In another implementation, the streaming video is provided with time stamps stored within a database of the system.
 In another implementation, the system further includes means for applying the time stamps to allow students to return to a specific stopping point in the event of an unplanned stoppage in receipt of class material.
 In another implementation, the means for applying includes a database of coursemarker tables recording a last question/slide seen by a student and a dynamically created video file sent to a student upon resumption of a discontinued class session.
 In another implementation, the administrative portal includes a question provider option allowing providers to monitor and control response time to test questions making up the classroom experience for students.
 In another implementation, test questions are associated with a predetermined response time and predetermined ramifications are established for students failing to answer the test questions within the predetermined response time.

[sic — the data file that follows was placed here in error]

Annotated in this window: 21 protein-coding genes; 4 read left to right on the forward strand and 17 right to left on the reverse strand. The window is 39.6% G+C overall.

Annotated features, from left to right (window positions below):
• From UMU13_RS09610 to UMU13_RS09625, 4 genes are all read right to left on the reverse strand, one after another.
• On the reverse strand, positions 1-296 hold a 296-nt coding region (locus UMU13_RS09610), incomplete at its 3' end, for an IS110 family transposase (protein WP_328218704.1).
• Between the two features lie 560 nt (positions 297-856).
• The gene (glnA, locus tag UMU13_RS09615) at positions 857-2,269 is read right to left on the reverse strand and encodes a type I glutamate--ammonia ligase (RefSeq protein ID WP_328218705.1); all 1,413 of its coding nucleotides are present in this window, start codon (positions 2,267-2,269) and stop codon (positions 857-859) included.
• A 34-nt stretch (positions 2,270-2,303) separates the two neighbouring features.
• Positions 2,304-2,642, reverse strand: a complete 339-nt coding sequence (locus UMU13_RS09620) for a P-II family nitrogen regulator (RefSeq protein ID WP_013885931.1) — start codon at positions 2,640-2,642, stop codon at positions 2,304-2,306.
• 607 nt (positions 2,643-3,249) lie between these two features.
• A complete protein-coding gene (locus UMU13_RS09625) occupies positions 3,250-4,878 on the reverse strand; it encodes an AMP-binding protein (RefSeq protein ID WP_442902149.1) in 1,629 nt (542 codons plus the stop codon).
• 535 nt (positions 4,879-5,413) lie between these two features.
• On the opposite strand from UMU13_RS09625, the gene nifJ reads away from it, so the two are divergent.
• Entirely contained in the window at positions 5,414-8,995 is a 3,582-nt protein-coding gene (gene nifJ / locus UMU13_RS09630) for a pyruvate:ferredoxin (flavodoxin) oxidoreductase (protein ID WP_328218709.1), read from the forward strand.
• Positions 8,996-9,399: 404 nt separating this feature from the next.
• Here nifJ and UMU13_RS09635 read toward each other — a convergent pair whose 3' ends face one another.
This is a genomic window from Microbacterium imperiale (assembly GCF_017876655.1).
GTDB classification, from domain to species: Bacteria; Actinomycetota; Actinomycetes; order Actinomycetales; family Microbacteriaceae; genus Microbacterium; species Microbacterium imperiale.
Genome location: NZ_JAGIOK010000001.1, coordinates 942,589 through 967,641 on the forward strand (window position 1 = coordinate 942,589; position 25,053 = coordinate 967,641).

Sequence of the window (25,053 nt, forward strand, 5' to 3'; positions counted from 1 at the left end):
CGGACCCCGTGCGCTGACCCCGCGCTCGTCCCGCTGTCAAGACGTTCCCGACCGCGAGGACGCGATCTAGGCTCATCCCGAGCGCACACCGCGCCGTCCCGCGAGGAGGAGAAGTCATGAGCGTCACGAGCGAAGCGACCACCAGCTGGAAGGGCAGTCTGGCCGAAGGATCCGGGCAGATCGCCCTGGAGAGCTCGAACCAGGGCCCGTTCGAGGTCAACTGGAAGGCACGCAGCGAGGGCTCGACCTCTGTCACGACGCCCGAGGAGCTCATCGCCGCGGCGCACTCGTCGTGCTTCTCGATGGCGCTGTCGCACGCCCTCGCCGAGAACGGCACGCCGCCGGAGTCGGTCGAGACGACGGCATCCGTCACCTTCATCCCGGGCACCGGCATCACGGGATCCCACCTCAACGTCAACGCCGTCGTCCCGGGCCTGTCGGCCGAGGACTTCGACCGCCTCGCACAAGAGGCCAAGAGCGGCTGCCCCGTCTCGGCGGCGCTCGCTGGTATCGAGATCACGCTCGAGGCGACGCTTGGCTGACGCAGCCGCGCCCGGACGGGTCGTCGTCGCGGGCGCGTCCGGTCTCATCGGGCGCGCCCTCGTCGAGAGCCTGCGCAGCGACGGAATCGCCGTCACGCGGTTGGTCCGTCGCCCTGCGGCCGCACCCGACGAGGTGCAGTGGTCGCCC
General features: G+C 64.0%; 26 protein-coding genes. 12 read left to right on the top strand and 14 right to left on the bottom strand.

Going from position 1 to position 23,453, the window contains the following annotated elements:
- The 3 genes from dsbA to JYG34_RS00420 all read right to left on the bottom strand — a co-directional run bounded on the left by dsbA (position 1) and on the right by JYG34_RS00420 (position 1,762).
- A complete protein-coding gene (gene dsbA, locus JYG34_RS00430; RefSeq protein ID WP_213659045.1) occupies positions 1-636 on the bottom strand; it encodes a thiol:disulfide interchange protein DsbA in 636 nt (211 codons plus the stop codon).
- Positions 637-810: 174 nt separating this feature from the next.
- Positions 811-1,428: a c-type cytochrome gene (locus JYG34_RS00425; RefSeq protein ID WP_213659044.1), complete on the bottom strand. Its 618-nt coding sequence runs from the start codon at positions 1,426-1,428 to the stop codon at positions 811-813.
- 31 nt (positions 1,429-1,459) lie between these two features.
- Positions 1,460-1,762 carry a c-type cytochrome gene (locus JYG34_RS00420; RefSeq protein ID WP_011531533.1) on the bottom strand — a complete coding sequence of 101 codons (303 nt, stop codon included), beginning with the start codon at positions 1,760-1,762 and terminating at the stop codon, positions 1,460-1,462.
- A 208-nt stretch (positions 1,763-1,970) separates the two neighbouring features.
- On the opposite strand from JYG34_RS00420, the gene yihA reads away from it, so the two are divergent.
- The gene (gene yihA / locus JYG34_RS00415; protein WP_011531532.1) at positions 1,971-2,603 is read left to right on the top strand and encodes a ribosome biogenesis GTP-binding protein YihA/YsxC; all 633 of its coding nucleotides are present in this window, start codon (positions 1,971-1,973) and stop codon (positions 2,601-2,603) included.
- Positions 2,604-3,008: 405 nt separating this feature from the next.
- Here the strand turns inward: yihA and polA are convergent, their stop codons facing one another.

In another implementation, the system is AICC and SCORM compliant.
 In another implementation, the system further includes means for identifying a student's connection speed and forwarding a student appropriate video format based upon the identified connection speed.
 In another implementation, the system further includes a system test functionality.
 In another implementation, the system test functionality identifies operating system characteristics of a student chosen from the group consisting of an operating system, color depth, resolution and browser version, Internet Protocol address, host name, versions of software and bandwidth.
 In another implementation, the network is the Internet.
 In another implementation, the classroom interface provides for real-time testing of students.
 In another implementation, the classroom interface is streaming video to bring instructional materials to students participating in the system.
 In another implementation, the streaming video includes time specific commands that drive the real-time testing of students.
 In another implementation, the time specific commands are data script commands issued at a specific time.
 In another aspect, the invention features a network based educational interface, including a student interface, a classroom interface and an administrative interface, wherein the student portal, the classroom interface and the administrative portal are each functionally linked to each other.
 In one implementation, the student interface comprises a plurality of graphical elements functionally linked to a plurality of additional interfaces.